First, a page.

How Tohu wines is sharing Māori culture, story and values with the world

A vineyard with rows of green grapevines and a hill in the background

It’s more than 23 years since Tohu wines was launched as the world’s first Māori-owned wine company. Rachel Taulelei, Kono CEO, shares the background to Tohu’s award-winning offering, the Whenua series.

Our vision in founding a wine company was to have a platform to share our culture, story and values with the world. They were modest beginnings, but thanks to the mahi and vision of pioneers such as James Wheeler and Mugwi Macdonald, and the hard work and talent of our winery and vineyard teams, we now create award winning wine that is enjoyed globally.

When Bruce Taylor, our chief winemaker, was looking ahead for his next challenge, he started working on a concept for a range dedicated to our whenua, our land.

With Tohu we are proud that we can take our own grapes from our vineyards, to our winery, to the people who buy and drink our wine. Through Tohu wines we get to take kaupapa Maori to the world every day. We strive to work in ways that are kind to people and the environment without compromising quality and integrity. We have a strong spiritual connection with the land and a responsibility to pass it on in good health to future generations.

This strong connection with the land, our turangawaewae here in Te Tauihu (the top of the South Island), is what is being celebrated and explored in our Tohu Whenua series of wine. In winemaking there is a concept called “terroir” – this is the characteristic taste and flavour imparted to a wine in the environment in which it is raised or created – climate, soil and terrain.

In Maori, we have a term, te wa. Te wa is about the convergence of time and place. It speaks of seasons and time, of areas and regions and space. When the human element is added to te wa, the relationship between people, land, the seasons and light result in a nexus of interconnecting elements. And it’s this magic convergence and our connection to the land where we grow our grapes that is celebrated in the Whenua series.

Each Whenua wine is an expression of the distinct contours and complexities of our turangawaewae, our standing place. All the wine in the Whenua series can be traced to the individual blocks from where the grapes are sourced. These blocks were chosen because they represent the true characteristics of the land. Our two vineyards, Whenua Awa in Upper Awatere Valley, Marlborough, and Whenua Matua in Upper Moutere, Tasman, have quite different characteristics and produce very distinct flavours in the wines.

Whenua Awa is perched high on the remote terraces of the Awatere Valley, where the climate is cool, winds are strong, braided rivers powerful and the frosts are harsh. It’s here where members of the whanau that owns Tohu wines, Rore Stafford, Mugwi Macdonald, James Wheeler, Paul Morgan and others, planted our first grapes – such a significant day for us.

Whenua Matua sits on the sunny slopes of Upper Moutere. It was given its name, which means “signifi cant land”, to recognise its deep meaning for the whanau of Kono’s parent company, Wakatu, as it was one of the original blocks of Tenths’ lands returned to us when Wakatu was incorporated in . It had been leased out for a long time, and when we took it back, it was covered in gorse.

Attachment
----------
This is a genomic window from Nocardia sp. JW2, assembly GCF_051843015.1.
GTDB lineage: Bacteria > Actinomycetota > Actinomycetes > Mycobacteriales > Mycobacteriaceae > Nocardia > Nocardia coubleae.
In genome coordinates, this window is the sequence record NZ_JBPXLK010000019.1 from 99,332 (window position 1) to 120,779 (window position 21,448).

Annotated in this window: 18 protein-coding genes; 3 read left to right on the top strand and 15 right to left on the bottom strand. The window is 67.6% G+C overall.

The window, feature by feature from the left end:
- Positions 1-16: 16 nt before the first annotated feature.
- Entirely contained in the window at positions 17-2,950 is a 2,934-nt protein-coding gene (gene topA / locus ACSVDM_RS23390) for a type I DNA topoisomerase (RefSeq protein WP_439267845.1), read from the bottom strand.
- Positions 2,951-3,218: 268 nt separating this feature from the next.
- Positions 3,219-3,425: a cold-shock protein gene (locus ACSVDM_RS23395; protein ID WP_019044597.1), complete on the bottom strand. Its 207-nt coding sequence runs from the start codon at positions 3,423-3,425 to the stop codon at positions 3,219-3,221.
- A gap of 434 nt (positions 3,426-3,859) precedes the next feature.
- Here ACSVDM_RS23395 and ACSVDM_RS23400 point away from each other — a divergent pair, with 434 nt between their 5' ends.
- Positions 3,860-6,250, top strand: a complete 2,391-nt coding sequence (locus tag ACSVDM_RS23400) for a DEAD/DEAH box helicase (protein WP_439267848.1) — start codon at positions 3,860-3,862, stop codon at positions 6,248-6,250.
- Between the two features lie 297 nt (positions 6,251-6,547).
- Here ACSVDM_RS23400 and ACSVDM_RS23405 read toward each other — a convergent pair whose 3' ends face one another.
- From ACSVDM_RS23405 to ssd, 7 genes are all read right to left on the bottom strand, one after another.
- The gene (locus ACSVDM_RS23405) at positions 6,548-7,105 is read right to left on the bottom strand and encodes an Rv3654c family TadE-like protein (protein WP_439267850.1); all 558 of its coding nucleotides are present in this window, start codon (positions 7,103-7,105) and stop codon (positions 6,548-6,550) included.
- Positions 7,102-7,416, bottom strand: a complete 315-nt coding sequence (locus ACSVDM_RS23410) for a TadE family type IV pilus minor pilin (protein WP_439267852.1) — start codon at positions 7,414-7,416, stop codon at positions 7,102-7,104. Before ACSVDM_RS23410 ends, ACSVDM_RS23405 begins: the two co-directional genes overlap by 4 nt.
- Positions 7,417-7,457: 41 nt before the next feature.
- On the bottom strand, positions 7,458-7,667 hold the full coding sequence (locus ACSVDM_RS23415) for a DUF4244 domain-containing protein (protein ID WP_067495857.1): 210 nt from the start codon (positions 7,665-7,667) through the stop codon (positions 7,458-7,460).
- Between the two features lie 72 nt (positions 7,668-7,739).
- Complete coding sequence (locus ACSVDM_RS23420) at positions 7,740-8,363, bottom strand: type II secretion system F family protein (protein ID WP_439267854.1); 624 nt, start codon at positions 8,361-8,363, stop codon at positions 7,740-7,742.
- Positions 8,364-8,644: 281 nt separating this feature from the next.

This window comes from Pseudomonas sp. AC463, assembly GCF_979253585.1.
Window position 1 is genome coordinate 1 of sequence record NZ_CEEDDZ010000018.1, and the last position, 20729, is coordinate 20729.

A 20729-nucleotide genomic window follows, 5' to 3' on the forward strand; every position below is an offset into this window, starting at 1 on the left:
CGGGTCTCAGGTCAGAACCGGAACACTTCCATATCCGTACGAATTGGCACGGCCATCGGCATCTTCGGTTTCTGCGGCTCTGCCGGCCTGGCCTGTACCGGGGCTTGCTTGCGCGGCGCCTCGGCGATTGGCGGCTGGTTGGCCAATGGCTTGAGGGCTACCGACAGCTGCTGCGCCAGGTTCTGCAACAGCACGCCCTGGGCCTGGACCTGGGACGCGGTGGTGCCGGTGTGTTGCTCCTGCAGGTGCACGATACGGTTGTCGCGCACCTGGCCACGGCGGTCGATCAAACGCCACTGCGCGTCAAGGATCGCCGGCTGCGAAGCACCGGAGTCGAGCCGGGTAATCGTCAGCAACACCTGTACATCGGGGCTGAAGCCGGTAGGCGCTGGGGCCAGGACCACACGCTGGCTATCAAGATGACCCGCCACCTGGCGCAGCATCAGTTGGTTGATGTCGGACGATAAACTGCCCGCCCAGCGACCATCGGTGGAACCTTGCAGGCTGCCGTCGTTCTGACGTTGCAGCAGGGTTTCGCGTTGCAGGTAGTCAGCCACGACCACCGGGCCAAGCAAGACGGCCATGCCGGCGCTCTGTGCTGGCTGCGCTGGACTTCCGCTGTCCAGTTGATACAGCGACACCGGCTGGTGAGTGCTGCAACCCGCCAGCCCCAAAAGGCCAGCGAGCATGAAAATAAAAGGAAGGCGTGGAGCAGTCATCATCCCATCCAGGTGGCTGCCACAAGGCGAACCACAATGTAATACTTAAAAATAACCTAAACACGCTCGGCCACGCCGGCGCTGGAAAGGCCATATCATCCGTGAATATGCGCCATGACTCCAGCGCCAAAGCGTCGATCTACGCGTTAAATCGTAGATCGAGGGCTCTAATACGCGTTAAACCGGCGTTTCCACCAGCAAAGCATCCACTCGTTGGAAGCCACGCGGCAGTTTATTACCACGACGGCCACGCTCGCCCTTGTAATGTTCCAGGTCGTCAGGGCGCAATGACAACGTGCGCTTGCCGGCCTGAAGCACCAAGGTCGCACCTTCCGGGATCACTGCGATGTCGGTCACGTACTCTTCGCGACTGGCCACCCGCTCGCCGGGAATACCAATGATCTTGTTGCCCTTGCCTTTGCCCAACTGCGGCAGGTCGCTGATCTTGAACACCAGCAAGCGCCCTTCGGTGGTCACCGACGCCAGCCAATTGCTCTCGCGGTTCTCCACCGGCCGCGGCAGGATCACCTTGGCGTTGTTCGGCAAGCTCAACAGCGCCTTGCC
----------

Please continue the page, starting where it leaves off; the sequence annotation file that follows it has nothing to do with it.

We started planting grapes in, and now Jonny Hiscox and his team not only produce stunning grapes, but have also restored wetlands and planted thousands of native plants and trees, which has seen the return of native birds and fish to the area.

Both our vines and our people are sustained and defined by roots entwined in this part of the land; whenua that bore the footprints of our ancestors, and which we tend now in anticipation of the steps of our grandchildren’s great-grandchildren. Our inherited values underpin our treatment of the land and the wine. We take care to tread lightly and minimise our impact, and recognise the characteristics that make it, and us, special.

With this series, we’re giving an insight into some of the beauty and complexity of our turangawaewae through wine, and how it is woven through time as a part of us and our legacy.

A man walking through a field with his back to the camera

Best in show

The wine industry is raising its glass to Tohu wines – the only New Zealand winery to win a Best in Show award at the prestigious Decanter World Wine Awards for its Whenua Matua Chardonnay, a single-vineyard wine grown in the rich clay soils of the Upper Moutere region.

The award is a major achievement for Tohu, the world’s fi rst Maori-owned winery; its Whenua Matua Chardonnay standing out amongst more than 8, wines from around the globe that were judged, with only being awarded the Best in Show accolade. Tohu was the only New Zealand winery to be given this award.

The Decanter World Wine Award success came hot on the heels of accolades for the winery at the Royal Easter Show Wine Awards, with the Whenua Awa Chardonnay claiming gold and winemaker Bruce Taylor being named Winemaker of the Show.

Kono CEO Rachel Taulelei says the company is immensely proud of winning the Decanter Best in Show award. “The Chardonnay is a special release for us. Each wine in the Whenua series is an expression of the uniqueness of our tu rangawaewae, our standing place, and our connection to the land.

“To be acknowledged and singled out from thousands of wines in such a prestigious wine competition is confirmation that care for the land and its bounty is totika, a beautiful balance.”


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